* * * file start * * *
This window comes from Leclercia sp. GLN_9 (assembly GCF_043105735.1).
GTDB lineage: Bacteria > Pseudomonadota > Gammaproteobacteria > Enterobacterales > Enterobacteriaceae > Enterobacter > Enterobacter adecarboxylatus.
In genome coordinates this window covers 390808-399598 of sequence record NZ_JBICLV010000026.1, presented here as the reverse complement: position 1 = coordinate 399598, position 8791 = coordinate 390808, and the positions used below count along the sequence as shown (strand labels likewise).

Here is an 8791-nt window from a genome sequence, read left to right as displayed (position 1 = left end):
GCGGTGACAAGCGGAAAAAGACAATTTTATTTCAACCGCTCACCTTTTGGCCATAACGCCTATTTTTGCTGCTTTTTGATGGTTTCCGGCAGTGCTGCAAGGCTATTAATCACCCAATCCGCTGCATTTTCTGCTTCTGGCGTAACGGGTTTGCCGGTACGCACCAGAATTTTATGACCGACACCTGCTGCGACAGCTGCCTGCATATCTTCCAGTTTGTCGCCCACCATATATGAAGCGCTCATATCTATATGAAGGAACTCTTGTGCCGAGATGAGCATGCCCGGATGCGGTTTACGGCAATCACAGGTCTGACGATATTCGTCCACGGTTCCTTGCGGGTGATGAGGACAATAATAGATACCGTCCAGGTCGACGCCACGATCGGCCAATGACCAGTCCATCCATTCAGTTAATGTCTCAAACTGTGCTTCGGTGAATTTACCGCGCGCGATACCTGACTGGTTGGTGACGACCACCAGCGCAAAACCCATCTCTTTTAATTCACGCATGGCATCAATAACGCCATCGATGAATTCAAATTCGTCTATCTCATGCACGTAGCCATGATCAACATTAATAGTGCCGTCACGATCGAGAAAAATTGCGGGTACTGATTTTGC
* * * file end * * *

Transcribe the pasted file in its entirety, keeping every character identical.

This window comes from Leclercia sp. GLN_9 (assembly GCF_043105735.1).
GTDB lineage: Bacteria > Pseudomonadota > Gammaproteobacteria > Enterobacterales > Enterobacteriaceae > Enterobacter > Enterobacter adecarboxylatus.
In genome coordinates this window covers 390808-399598 of sequence record NZ_JBICLV010000026.1, presented here as the reverse complement: position 1 = coordinate 399598, position 8791 = coordinate 390808, and the positions used below count along the sequence as shown (strand labels likewise).

Here is an 8791-nt window from a genome sequence, read left to right as displayed (position 1 = left end):
GCGGTGACAAGCGGAAAAAGACAATTTTATTTCAACCGCTCACCTTTTGGCCATAACGCCTATTTTTGCTGCTTTTTGATGGTTTCCGGCAGTGCTGCAAGGCTATTAATCACCCAATCCGCTGCATTTTCTGCTTCTGGCGTAACGGGTTTGCCGGTACGCACCAGAATTTTATGACCGACACCTGCTGCGACAGCTGCCTGCATATCTTCCAGTTTGTCGCCCACCATATATGAAGCGCTCATATCTATATGAAGGAACTCTTGTGCCGAGATGAGCATGCCCGGATGCGGTTTACGGCAATCACAGGTCTGACGATATTCGTCCACGGTTCCTTGCGGGTGATGAGGACAATAATAGATACCGTCCAGGTCGACGCCACGATCGGCCAATGACCAGTCCATCCATTCAGTTAATGTCTCAAACTGTGCTTCGGTGAATTTACCGCGCGCGATACCTGACTGGTTGGTGACGACCACCAGCGCAAAACCCATCTCTTTTAATTCACGCATGGCATCAATAACGCCATCGATGAATTCAAATTCGTCTATCTCATGCACGTAGCCATGATCAACATTAATAGTGCCGTCACGATCGAGAAAAATTGCGGGTACTGATTTTGC